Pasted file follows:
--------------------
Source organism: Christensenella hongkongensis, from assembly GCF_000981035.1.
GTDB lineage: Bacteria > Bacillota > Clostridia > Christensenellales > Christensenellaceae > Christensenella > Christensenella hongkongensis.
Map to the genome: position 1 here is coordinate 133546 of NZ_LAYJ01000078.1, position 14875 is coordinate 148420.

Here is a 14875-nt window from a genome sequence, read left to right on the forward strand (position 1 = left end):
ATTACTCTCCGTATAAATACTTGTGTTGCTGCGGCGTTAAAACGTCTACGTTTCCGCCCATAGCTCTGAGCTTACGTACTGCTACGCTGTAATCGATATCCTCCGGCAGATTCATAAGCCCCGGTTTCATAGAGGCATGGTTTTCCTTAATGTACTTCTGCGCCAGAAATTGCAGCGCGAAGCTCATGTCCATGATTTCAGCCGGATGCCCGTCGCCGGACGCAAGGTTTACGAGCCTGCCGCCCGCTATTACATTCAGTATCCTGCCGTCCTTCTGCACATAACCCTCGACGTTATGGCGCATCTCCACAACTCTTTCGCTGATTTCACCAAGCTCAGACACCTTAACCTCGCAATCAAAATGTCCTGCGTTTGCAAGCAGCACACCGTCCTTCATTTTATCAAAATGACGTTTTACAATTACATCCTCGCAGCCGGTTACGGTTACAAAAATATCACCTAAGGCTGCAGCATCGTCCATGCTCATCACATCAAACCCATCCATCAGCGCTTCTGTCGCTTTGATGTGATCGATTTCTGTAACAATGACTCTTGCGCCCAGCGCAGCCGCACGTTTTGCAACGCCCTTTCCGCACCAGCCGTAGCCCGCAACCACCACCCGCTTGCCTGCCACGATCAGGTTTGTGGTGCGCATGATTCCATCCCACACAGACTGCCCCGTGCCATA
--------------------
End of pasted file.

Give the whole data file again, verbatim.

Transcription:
Source organism: Christensenella hongkongensis, from assembly GCF_000981035.1.
GTDB lineage: Bacteria > Bacillota > Clostridia > Christensenellales > Christensenellaceae > Christensenella > Christensenella hongkongensis.
Map to the genome: position 1 here is coordinate 133546 of NZ_LAYJ01000078.1, position 14875 is coordinate 148420.

Here is a 14875-nt window from a genome sequence, read left to right on the forward strand (position 1 = left end):
ATTACTCTCCGTATAAATACTTGTGTTGCTGCGGCGTTAAAACGTCTACGTTTCCGCCCATAGCTCTGAGCTTACGTACTGCTACGCTGTAATCGATATCCTCCGGCAGATTCATAAGCCCCGGTTTCATAGAGGCATGGTTTTCCTTAATGTACTTCTGCGCCAGAAATTGCAGCGCGAAGCTCATGTCCATGATTTCAGCCGGATGCCCGTCGCCGGACGCAAGGTTTACGAGCCTGCCGCCCGCTATTACATTCAGTATCCTGCCGTCCTTCTGCACATAACCCTCGACGTTATGGCGCATCTCCACAACTCTTTCGCTGATTTCACCAAGCTCAGACACCTTAACCTCGCAATCAAAATGTCCTGCGTTTGCAAGCAGCACACCGTCCTTCATTTTATCAAAATGACGTTTTACAATTACATCCTCGCAGCCGGTTACGGTTACAAAAATATCACCTAAGGCTGCAGCATCGTCCATGCTCATCACATCAAACCCATCCATCAGCGCTTCTGTCGCTTTGATGTGATCGATTTCTGTAACAATGACTCTTGCGCCCAGCGCAGCCGCACGTTTTGCAACGCCCTTTCCGCACCAGCCGTAGCCCGCAACCACCACCCGCTTGCCTGCCACGATCAGGTTTGTGGTGCGCATGATTCCATCCCACACAGACTGCCCCGTGCCATA